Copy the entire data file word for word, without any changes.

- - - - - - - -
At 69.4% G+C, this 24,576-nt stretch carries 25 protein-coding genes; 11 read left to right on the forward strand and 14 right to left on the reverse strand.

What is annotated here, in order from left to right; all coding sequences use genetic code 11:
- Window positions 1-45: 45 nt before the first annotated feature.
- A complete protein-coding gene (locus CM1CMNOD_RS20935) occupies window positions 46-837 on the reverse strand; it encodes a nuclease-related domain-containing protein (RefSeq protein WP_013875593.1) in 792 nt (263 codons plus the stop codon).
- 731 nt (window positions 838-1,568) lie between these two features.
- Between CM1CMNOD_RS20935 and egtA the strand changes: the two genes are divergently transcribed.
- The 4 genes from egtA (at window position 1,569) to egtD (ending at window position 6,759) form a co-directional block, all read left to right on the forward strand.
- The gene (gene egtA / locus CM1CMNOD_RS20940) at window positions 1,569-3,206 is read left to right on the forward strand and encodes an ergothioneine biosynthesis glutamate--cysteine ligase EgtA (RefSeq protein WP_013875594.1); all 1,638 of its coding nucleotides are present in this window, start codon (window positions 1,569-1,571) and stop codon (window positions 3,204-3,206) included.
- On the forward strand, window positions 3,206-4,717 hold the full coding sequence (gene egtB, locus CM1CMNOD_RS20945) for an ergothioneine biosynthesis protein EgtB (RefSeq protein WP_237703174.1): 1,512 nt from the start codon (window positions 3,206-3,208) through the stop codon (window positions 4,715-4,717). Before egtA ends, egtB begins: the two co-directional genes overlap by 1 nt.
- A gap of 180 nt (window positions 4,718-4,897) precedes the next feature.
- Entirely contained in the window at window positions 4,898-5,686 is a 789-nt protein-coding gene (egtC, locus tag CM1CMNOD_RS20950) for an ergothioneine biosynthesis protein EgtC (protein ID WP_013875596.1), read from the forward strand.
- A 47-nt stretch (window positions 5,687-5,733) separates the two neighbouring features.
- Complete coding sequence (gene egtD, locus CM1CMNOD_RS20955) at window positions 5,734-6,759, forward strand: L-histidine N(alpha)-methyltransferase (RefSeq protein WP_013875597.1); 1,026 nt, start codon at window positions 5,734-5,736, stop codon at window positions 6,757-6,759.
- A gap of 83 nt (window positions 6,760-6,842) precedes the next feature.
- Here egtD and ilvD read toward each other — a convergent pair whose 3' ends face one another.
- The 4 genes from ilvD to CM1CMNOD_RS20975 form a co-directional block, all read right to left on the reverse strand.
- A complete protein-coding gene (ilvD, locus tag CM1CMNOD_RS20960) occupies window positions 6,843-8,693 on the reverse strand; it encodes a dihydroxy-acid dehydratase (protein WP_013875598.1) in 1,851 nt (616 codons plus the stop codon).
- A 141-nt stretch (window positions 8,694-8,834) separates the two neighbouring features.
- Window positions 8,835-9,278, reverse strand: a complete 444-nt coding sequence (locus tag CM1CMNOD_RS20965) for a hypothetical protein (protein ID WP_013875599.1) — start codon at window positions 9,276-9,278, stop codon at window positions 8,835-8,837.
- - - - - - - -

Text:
At 69.4% G+C, this 24,576-nt stretch carries 25 protein-coding genes; 11 read left to right on the forward strand and 14 right to left on the reverse strand.

What is annotated here, in order from left to right; all coding sequences use genetic code 11:
- Window positions 1-45: 45 nt before the first annotated feature.
- A complete protein-coding gene (locus CM1CMNOD_RS20935) occupies window positions 46-837 on the reverse strand; it encodes a nuclease-related domain-containing protein (RefSeq protein WP_013875593.1) in 792 nt (263 codons plus the stop codon).
- 731 nt (window positions 838-1,568) lie between these two features.
- Between CM1CMNOD_RS20935 and egtA the strand changes: the two genes are divergently transcribed.
- The 4 genes from egtA (at window position 1,569) to egtD (ending at window position 6,759) form a co-directional block, all read left to right on the forward strand.
- The gene (gene egtA / locus CM1CMNOD_RS20940) at window positions 1,569-3,206 is read left to right on the forward strand and encodes an ergothioneine biosynthesis glutamate--cysteine ligase EgtA (RefSeq protein WP_013875594.1); all 1,638 of its coding nucleotides are present in this window, start codon (window positions 1,569-1,571) and stop codon (window positions 3,204-3,206) included.
- On the forward strand, window positions 3,206-4,717 hold the full coding sequence (gene egtB, locus CM1CMNOD_RS20945) for an ergothioneine biosynthesis protein EgtB (RefSeq protein WP_237703174.1): 1,512 nt from the start codon (window positions 3,206-3,208) through the stop codon (window positions 4,715-4,717). Before egtA ends, egtB begins: the two co-directional genes overlap by 1 nt.
- A gap of 180 nt (window positions 4,718-4,897) precedes the next feature.
- Entirely contained in the window at window positions 4,898-5,686 is a 789-nt protein-coding gene (egtC, locus tag CM1CMNOD_RS20950) for an ergothioneine biosynthesis protein EgtC (protein ID WP_013875596.1), read from the forward strand.
- A 47-nt stretch (window positions 5,687-5,733) separates the two neighbouring features.
- Complete coding sequence (gene egtD, locus CM1CMNOD_RS20955) at window positions 5,734-6,759, forward strand: L-histidine N(alpha)-methyltransferase (RefSeq protein WP_013875597.1); 1,026 nt, start codon at window positions 5,734-5,736, stop codon at window positions 6,757-6,759.
- A gap of 83 nt (window positions 6,760-6,842) precedes the next feature.
- Here egtD and ilvD read toward each other — a convergent pair whose 3' ends face one another.
- The 4 genes from ilvD to CM1CMNOD_RS20975 form a co-directional block, all read right to left on the reverse strand.
- A complete protein-coding gene (ilvD, locus tag CM1CMNOD_RS20960) occupies window positions 6,843-8,693 on the reverse strand; it encodes a dihydroxy-acid dehydratase (protein WP_013875598.1) in 1,851 nt (616 codons plus the stop codon).
- A 141-nt stretch (window positions 8,694-8,834) separates the two neighbouring features.
- Window positions 8,835-9,278, reverse strand: a complete 444-nt coding sequence (locus tag CM1CMNOD_RS20965) for a hypothetical protein (protein ID WP_013875599.1) — start codon at window positions 9,276-9,278, stop codon at window positions 8,835-8,837.